iRobot’s Roomba series of robotic vacuums have been taking over households across the world for the past decade with a staggering 7.5 million units sold.
A lot of the technology and features have changed in that time, so let’s take a look at their newest offering- The Roomba 780 to see what’s changed and how far they’ve come since the previous models.
iRobot regularly churns out new models of the Roomba, so we’ll start with the differences between the Roomba 780, and the previous model – The Roomba 770.
From the outside, both vacuums are almost identical, with the same height, weight, and diameter. The only small difference being the color, with the 780 sportings a dark grey and the 770 comes in black.
The similarities don’t stop on the outside, under the hood the 780 still utilizes the same dual HEPA Air Filters as the 770, which filter more dust and allergens and have a longer life than the previous models with iRobot recommend replacing them every 3 months, which for some people’s needs may be overkill. Every 6 months should be fine depending on the frequency of usage. The filters are relatively cheap to replace too, coming in at around 20-25 dollars for a pack of 3.
The 780 also uses the same famous 3 stage cleaning mechanism as earlier models, with stage 1 featuring the rotating brushes that push dirt and debris towards the middle of the unit where stage 2 employs 2 counter-rotating brushes that sweep up the debris into the vacuum chamber (stage 3).
The iRobot Roomba 780 also utilizes the same navigation system as the 770, using infrared sensors to map out obstacles and detect dirt and debris. The sensors are intelligent enough to detect whether a particular area of flooring requires repeated vacuuming in order to remove heavy amounts of dust, dirt, or debris.
The main differences between the 2 units, apart from the price tag, are first, the virtual lighthouse as opposed to the virtual wall used in the 770 and previous models.
The virtual wall is an accessory that you can use to prevent the Roomba from going into certain parts of your house you don’t want it to clean. When the Roomba runs into it, it will behave as though it had run into an actual, physical wall.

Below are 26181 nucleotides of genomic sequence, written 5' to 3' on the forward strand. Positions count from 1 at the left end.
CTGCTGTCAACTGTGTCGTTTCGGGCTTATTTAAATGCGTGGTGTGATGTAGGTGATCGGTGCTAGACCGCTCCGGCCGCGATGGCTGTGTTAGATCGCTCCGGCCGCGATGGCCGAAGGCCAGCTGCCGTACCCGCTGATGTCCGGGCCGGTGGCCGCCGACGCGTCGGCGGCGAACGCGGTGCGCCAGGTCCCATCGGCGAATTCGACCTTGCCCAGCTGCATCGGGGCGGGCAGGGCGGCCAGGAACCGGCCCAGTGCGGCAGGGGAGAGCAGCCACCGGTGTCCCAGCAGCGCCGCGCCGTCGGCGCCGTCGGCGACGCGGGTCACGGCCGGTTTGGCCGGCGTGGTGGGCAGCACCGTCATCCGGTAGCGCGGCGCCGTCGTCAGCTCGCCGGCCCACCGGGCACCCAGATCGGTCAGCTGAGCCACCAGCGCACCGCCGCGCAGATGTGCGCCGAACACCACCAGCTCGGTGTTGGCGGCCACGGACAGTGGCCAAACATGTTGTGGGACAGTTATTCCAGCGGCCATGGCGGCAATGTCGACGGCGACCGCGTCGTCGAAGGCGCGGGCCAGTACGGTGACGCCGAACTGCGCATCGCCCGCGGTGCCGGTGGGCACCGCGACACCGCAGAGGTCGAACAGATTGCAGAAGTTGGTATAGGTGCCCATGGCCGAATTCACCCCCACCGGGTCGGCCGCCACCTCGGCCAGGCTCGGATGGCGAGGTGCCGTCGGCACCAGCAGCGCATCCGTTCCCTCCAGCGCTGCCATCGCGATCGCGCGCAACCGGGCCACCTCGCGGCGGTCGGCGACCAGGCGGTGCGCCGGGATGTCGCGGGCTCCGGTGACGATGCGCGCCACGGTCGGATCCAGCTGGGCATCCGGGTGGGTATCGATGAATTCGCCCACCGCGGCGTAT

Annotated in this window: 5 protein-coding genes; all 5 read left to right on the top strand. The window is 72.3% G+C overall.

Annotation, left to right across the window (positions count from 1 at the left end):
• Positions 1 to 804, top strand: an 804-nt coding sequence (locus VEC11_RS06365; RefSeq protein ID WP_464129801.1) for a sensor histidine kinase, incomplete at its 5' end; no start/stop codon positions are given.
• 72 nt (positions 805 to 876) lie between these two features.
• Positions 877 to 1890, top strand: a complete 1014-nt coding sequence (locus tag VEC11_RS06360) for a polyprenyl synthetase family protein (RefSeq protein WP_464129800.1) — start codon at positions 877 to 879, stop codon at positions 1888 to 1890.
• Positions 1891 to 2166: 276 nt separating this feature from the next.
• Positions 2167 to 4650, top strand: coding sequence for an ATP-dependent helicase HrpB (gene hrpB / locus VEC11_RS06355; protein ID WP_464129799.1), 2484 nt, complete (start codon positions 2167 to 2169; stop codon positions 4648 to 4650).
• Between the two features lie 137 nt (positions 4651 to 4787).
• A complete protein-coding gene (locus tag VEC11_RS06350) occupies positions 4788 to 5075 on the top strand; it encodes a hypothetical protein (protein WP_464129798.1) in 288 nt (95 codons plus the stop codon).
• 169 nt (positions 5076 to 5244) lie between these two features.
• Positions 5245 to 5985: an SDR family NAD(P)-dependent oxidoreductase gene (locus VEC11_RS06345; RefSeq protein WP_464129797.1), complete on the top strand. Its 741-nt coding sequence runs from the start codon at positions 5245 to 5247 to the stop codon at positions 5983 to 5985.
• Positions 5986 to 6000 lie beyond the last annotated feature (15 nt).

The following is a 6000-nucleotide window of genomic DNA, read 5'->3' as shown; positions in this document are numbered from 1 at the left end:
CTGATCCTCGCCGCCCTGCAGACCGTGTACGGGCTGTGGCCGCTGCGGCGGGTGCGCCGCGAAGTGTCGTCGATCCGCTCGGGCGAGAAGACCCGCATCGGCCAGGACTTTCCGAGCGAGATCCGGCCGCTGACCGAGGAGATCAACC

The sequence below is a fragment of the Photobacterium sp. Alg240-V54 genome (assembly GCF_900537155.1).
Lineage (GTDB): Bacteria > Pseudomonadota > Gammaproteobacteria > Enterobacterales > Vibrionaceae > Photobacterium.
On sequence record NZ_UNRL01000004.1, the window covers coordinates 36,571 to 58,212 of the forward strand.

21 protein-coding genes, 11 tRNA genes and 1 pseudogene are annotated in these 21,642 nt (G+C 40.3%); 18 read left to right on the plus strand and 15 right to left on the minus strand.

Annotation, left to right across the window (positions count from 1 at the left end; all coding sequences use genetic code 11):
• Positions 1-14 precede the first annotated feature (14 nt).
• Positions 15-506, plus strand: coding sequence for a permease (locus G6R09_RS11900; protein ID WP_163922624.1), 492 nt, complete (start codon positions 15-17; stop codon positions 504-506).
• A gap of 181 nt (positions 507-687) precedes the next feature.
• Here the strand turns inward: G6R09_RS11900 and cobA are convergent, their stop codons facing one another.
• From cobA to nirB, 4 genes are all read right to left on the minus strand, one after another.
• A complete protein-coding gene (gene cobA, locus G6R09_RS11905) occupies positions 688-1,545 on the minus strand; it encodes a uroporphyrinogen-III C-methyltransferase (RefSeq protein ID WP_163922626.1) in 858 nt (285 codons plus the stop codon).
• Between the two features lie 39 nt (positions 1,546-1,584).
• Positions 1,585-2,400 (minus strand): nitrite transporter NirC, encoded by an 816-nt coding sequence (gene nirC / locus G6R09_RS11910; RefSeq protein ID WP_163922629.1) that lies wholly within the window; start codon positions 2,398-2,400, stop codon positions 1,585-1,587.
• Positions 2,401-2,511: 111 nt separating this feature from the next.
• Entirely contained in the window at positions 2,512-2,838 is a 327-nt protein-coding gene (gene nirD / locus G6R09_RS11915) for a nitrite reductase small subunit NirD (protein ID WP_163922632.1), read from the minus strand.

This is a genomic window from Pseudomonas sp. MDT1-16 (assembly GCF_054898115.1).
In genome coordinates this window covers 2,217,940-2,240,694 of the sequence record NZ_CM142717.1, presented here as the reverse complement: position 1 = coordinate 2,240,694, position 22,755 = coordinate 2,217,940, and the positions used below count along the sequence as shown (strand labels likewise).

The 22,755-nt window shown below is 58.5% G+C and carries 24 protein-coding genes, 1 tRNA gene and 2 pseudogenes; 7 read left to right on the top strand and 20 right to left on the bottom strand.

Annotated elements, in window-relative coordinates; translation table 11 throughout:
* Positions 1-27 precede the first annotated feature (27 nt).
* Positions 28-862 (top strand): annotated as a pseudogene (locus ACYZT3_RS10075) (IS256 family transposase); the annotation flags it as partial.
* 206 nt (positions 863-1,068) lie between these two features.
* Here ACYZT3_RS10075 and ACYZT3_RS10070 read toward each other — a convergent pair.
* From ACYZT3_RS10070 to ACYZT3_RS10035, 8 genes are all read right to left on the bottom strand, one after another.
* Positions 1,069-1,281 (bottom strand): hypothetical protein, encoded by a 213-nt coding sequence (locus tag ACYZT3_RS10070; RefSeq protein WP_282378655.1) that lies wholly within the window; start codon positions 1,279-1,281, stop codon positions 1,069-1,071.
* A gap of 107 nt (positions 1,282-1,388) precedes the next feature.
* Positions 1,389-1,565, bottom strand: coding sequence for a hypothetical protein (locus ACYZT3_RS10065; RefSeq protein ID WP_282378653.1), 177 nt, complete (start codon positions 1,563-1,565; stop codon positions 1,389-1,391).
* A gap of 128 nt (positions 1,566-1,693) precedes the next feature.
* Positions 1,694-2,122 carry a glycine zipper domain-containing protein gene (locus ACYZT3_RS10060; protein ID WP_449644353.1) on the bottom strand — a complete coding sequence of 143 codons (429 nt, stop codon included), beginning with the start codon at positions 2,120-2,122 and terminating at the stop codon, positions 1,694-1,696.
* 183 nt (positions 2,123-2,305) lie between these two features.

The virtual lighthouse differs from the virtual wall in that not only can it be used as a wall, it can also be used to intentionally direct the Roomba into another room. This can be handy if you find that your Roomba tends to overdo 1 particular room, before managing to find its way into the next one.
The other major difference in technology (although a minor change as far as user experience goes) is the use of touch-sensitive controls atop the 780 unit, as opposed to the buttons used on the 770 and previous versions.
For those completely unfamiliar with robotic vacuums, the 780 also utilizes the following features, found in most previous models…
Ability to set a schedule for the robot to begin and end cleaning
The ability for the Roomba to automatically return to its home base, when it has finished cleaning or is in need of recharging.
Roomba 780 Reviews from real consumers
On Amazon and other robot vacuum reviews, we sourced on the internet the response to the Roomba 780 is extremely positive with the majority of owners pleased with their purchase.
Many owners praise the Roomba 780 for how well it cleans the carpets for such a small unit, with quite a few owners commenting that it does a better job than their uprights.
The few complaints we found are pretty much the same stock standard cons that people have found with Roomba units since they came onto the market. The first being that the units still require emptying after every clean. When you consider that this takes all of 30 seconds to do, it seems like a minor issue.
The other common negative mentioned in reviews is that the Roomba 780 still has a tendency to get completely stuck on certain obstacles or areas from time to time, just like its predecessors.
And lastly… some owners complain that the Roomba can do a poor job of cleaning rugs, however, this seems largely dependent on the type of rug given that other owners don’t have the same issue.
Overall though the Roomba 780 seems to meet or exceed most people’s expectations and with scores of 4 or 5 out of 5 on most sites.
- Excellent at removing and trapping dust, dirt, and debris
- Lighthouse capable of directing Roomba into other rooms and acting as a virtual wall
- Great at transitioning over different surfaces
- Still prone to getting stuck in difficult areas
If you’re willing to pay the hefty price tag on the Roomba 780, you’ll find you’re quickly rewarded with a lot more free time. Free time that many people would agree is worth every cent. If however, you’re the budget-conscious type then you may be better off considering one of the previous, cheaper models such as the Roomba 770 which also do an excellent job, albeit minus 1 or 2 features that the Roomba 780 boasts.